- Risks of false-positives. When a radiologist detects something on an image it needs to be followed up with additional testing – diagnostic mammograms, ultrasounds, biopsies. Along with the risks from these test, and the associated costs, they can invoke long-term anxiety. Moreover, the likelihood of false positives are higher among young women, women with a family history of breast cancer, and women taking estrogen.
- Risk of false-negatives. When mammography results appear normal yet fail to detect an existing cancer, it is a false-negative. False-negatives delay treatment and create a false sense of security. The NCI states that screening mammograms miss up to 20 percent of breast cancers that are present at the time of screening. This is especially true of denser (i.e. younger) breasts.
- Risk of over-diagnosis and overtreatment. We know that some cancers do not need to be treated – that they will never spread and therefore not become life threatening. Mammograms also find pre-cancers that may or may not ever become cancer. In either case, since we are unable to distinguish between those that will become life-threatening and those which will not, they demand treatment and in some cases that will be overtreatment.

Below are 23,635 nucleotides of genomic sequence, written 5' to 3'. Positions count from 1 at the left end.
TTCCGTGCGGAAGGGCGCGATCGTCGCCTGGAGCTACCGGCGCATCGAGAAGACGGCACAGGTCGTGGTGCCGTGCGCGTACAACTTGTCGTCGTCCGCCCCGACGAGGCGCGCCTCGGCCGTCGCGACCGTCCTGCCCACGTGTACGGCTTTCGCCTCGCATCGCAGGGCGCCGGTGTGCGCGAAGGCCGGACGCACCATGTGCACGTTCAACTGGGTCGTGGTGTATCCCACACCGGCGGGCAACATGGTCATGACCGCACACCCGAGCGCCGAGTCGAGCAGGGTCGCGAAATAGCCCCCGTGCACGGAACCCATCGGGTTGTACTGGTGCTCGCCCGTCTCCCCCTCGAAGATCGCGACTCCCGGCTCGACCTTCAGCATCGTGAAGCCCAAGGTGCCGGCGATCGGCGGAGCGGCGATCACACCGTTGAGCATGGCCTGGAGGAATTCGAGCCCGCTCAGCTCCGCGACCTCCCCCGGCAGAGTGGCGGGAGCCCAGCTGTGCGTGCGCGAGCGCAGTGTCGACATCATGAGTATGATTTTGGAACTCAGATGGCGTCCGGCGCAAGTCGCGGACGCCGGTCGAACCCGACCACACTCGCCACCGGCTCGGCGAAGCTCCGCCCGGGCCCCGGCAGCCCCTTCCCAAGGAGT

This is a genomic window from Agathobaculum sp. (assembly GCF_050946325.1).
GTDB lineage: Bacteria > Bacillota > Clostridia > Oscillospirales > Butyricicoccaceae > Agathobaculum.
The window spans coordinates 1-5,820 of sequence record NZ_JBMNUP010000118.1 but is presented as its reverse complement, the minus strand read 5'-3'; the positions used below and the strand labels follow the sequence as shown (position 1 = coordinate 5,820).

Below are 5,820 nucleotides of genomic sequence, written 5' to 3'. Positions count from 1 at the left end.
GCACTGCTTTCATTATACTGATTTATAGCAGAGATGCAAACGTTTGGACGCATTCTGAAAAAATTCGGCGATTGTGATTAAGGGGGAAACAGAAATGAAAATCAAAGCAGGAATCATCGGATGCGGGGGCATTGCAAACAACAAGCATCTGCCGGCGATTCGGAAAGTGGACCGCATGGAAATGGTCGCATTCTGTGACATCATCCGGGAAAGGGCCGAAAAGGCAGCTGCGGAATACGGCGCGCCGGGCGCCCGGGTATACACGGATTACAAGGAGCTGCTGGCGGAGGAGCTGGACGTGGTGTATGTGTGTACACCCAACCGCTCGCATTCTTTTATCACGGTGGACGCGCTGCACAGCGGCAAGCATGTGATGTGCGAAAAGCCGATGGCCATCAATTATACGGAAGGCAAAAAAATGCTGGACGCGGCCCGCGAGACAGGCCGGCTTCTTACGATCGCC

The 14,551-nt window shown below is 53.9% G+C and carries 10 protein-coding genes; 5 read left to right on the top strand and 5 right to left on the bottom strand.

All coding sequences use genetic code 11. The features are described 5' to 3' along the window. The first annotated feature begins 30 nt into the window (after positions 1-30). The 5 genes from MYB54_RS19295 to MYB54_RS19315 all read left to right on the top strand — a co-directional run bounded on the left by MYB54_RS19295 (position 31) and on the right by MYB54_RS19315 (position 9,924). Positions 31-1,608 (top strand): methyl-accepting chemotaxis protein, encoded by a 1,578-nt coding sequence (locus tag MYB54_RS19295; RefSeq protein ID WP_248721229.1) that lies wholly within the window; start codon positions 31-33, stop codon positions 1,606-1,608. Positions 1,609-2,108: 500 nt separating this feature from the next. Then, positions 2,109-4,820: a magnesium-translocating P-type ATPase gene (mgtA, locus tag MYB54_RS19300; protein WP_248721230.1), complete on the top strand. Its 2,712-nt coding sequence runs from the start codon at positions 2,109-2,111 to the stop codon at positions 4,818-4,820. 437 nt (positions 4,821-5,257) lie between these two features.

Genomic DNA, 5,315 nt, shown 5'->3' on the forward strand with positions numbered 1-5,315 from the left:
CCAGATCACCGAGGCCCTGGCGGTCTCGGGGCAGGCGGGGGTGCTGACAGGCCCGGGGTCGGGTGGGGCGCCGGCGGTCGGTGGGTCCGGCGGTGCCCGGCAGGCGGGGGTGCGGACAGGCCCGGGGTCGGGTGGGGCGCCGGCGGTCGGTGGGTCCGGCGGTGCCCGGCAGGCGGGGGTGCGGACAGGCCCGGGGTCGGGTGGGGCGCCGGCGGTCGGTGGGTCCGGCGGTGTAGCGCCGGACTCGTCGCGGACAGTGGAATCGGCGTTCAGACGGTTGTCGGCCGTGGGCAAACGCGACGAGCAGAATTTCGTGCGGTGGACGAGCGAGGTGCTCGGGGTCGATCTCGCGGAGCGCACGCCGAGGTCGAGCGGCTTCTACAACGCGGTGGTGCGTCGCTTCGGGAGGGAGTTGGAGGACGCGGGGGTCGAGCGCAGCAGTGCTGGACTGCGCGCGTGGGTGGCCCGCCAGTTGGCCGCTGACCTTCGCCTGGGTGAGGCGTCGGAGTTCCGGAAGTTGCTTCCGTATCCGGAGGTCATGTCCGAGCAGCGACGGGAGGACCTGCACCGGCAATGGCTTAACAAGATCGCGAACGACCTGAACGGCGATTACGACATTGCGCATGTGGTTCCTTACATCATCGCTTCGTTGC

- Radiation exposure. While the radiation exposure in a mammogram is low, radiation is cumulative. This risk needs to be considered when discussing the value of screening mammography and the age what which testing should begin, especially during a woman’s reproductive years.